This book seemed endless and it took me so long to read. I assume Woolf was attempting to write a story about finding your true love, rather than marrying who seems appropriate, and sticking it to traditional gender and class norms, yet Night and Day was a bore.
Katherine was unlikable. I has thought she might team up with Mary Datchet and put her mathematical brain to some use in the suffrage movement. However, all Katherine does is internally whine and bemoan her life and does nothing to change it. I couldn't believe that she still couldn't truly acknowledge that she loved Denham at the end - his presence just made her happy. A very self-absorbed, cold, and incapable character.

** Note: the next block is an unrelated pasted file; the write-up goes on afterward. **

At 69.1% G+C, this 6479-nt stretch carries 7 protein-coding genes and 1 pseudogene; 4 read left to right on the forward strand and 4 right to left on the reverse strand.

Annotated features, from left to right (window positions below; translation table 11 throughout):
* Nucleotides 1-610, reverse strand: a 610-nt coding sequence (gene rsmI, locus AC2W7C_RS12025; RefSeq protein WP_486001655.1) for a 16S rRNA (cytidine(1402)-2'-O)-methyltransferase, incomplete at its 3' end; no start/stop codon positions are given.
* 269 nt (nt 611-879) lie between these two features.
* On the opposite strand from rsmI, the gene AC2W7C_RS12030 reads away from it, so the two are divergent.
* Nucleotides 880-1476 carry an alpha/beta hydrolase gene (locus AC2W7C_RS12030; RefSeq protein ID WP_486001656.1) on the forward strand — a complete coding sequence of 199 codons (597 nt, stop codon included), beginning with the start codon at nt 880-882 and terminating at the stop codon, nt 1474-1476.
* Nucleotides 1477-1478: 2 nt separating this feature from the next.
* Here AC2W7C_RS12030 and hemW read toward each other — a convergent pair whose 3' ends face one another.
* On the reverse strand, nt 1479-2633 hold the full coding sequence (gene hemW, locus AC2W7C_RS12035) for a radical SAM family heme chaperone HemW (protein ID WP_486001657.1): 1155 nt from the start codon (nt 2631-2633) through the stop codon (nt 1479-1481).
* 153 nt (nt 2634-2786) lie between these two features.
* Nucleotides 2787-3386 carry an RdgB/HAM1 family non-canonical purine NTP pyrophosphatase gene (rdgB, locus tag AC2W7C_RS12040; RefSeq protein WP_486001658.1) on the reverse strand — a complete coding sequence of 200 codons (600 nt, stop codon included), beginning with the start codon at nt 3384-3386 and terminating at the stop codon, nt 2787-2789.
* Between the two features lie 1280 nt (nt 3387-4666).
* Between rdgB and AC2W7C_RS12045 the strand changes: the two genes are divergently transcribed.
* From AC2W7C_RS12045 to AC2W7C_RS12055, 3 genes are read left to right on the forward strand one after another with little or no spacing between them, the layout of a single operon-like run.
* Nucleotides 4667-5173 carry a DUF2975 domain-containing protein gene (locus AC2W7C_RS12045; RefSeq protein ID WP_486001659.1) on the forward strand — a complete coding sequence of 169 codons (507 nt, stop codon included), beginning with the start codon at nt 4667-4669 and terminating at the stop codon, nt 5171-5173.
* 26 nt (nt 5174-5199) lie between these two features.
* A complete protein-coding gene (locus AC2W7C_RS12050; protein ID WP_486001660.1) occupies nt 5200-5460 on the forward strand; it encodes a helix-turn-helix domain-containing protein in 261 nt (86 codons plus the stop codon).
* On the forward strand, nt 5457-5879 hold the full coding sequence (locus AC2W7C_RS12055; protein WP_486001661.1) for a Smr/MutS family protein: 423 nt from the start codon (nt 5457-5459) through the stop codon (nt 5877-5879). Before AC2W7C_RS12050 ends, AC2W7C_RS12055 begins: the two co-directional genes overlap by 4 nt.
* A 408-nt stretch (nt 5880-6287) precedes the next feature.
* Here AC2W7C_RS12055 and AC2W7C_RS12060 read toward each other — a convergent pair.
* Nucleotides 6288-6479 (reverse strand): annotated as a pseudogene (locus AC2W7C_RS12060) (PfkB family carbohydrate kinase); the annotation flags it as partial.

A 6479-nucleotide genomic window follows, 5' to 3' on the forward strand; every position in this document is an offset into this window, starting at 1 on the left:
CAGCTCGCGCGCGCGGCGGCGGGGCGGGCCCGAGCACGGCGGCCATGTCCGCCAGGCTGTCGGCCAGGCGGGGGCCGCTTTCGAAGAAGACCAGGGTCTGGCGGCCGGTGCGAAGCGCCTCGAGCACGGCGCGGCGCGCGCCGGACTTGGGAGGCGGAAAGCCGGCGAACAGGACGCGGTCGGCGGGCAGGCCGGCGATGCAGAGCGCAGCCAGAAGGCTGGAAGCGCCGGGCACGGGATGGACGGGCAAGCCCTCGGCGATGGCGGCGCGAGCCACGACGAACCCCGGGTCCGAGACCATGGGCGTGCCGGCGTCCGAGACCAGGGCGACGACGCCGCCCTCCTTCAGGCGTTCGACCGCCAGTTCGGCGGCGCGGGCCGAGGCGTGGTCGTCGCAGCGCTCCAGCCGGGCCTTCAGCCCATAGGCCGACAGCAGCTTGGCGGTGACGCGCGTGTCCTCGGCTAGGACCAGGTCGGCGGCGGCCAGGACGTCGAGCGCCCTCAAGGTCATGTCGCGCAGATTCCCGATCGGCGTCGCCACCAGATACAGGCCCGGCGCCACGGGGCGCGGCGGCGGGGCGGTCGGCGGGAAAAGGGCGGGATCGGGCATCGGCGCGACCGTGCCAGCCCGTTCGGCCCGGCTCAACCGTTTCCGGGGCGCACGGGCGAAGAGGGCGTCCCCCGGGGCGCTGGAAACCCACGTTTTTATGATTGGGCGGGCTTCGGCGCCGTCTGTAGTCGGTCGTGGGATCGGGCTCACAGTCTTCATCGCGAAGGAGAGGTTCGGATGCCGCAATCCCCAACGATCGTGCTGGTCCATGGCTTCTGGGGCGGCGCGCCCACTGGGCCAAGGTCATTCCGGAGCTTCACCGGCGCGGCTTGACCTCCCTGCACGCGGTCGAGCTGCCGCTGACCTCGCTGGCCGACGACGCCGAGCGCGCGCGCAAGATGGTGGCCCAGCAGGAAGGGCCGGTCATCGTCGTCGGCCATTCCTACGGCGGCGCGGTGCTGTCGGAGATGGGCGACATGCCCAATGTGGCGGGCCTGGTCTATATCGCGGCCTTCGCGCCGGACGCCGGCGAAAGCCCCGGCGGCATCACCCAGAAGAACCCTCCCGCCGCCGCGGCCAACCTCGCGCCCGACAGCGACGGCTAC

I had high hopes for Mary. In the end she is just left with her work, and as readers we are supposed to assume that she has truly found her happiness? She got the short end of the stick in my opinion because every scene with her involved mental suffering and anguish, and Woolf abandons her in the end, substituting Cassandra. I would have preferred Katherine and Rodney to have stayed together because they were both conceited, and reading their demise would have been more entertaining. Even though the beginning of the novel appeared political, it completely disappeared later on, and I felt confused as to why Woolf even brought it up in the first place.
Also, I don't understand why Woolf completely ignored most of the London population. It's like the whole story operated in this neat little bubble. In fact, there wasn't much variation. It was 400 pages of the same conversations over and over again.